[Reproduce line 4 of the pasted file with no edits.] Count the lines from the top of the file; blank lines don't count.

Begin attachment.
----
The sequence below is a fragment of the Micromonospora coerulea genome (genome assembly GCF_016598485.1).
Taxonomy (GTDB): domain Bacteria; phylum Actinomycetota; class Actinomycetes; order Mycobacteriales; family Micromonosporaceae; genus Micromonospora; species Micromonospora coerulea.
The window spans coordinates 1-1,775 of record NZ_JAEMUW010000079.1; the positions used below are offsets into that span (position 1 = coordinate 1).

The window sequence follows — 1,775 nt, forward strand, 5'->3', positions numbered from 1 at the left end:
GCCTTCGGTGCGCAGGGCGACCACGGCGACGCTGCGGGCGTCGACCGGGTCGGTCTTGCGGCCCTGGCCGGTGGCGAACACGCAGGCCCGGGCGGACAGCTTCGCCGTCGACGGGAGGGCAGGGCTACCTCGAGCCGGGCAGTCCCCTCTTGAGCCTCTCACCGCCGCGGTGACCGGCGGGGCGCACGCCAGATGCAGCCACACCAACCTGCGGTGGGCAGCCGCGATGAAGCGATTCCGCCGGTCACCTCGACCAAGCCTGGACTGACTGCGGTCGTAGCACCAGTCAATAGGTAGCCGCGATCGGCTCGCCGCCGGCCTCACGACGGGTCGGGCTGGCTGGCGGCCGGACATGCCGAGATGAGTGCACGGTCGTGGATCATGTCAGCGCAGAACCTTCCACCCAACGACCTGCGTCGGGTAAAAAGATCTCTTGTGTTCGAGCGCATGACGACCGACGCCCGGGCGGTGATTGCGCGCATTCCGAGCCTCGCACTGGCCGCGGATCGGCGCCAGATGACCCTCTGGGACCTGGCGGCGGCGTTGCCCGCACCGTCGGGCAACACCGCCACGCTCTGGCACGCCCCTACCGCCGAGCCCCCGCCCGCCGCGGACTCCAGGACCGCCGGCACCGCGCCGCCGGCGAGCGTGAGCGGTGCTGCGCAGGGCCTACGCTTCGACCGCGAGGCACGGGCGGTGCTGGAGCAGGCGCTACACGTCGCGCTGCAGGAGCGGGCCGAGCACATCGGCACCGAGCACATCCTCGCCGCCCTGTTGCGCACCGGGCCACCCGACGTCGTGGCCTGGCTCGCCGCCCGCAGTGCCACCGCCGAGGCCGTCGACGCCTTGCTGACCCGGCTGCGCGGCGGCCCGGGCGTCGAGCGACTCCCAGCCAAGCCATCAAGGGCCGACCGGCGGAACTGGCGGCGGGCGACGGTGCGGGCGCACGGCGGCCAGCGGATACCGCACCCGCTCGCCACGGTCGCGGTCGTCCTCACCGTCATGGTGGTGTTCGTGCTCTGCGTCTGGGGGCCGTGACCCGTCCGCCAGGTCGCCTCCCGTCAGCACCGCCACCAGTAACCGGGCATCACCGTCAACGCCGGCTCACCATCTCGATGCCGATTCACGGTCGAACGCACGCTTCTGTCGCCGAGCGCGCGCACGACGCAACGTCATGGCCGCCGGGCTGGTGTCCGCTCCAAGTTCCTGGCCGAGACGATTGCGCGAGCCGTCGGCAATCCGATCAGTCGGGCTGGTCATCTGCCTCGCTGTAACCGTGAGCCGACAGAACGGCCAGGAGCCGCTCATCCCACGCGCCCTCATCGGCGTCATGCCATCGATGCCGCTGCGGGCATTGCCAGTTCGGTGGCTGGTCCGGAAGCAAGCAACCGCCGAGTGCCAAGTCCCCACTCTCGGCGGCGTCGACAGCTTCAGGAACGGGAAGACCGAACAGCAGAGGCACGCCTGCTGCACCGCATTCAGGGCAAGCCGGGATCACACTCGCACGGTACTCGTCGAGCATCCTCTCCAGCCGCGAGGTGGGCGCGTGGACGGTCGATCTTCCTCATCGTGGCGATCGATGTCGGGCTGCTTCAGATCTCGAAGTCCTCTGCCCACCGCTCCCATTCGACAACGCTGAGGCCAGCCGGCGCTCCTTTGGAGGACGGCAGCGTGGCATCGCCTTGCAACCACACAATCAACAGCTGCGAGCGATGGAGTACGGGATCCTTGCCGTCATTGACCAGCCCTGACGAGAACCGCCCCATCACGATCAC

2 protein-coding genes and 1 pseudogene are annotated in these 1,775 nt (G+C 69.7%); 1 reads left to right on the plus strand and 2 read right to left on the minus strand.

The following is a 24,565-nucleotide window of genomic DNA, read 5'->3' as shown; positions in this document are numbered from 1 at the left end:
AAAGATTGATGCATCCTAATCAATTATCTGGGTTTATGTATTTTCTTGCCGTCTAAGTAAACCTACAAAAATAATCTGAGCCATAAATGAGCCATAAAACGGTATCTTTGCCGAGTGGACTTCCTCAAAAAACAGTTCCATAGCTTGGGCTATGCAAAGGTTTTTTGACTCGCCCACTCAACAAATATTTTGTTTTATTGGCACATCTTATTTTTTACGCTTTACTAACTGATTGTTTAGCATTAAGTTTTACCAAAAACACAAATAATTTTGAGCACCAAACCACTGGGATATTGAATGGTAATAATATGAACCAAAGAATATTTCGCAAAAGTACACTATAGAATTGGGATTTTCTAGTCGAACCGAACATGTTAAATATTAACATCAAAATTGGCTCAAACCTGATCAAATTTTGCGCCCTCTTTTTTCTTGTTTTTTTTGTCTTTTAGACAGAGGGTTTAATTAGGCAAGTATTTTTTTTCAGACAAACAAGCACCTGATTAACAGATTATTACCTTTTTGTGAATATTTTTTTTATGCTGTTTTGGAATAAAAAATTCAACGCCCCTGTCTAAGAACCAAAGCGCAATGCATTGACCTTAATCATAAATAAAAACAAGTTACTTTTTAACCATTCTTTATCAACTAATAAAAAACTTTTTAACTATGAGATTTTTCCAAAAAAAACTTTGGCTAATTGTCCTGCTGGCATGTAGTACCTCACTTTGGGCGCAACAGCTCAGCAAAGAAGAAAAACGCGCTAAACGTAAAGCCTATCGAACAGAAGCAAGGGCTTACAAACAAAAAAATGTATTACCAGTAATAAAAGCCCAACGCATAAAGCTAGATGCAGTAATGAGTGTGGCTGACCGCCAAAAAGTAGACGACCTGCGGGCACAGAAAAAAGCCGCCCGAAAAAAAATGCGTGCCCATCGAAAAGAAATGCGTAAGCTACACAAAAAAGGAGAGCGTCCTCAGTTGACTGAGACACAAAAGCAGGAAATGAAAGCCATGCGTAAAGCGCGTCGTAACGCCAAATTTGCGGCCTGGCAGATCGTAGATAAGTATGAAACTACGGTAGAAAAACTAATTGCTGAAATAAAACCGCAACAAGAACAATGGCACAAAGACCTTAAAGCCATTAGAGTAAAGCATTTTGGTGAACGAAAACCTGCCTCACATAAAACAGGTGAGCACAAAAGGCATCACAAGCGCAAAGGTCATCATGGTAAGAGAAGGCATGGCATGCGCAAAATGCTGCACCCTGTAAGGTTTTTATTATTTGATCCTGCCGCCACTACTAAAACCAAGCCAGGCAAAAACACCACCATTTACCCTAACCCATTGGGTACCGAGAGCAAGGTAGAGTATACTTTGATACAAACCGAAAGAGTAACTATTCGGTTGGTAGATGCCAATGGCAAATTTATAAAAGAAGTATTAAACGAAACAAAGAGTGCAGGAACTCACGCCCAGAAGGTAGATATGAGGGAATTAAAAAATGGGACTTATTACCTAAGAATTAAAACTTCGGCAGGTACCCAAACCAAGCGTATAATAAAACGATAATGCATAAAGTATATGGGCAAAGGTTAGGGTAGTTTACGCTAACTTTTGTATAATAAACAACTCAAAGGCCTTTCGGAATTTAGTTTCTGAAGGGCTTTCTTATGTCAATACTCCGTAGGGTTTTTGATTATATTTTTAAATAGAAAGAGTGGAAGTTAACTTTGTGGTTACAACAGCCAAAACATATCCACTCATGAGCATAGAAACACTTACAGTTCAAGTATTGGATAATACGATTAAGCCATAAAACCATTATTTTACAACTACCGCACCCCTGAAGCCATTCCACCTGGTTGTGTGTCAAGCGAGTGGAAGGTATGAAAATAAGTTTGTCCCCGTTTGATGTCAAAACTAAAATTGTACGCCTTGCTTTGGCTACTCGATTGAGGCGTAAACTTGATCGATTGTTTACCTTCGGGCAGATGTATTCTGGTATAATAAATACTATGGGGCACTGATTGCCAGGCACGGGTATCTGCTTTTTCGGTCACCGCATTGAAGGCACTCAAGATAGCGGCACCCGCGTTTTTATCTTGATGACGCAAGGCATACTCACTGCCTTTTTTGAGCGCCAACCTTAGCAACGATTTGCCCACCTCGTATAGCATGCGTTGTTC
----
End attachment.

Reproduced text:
The window sequence follows — 1,775 nt, forward strand, 5'->3', positions numbered from 1 at the left end: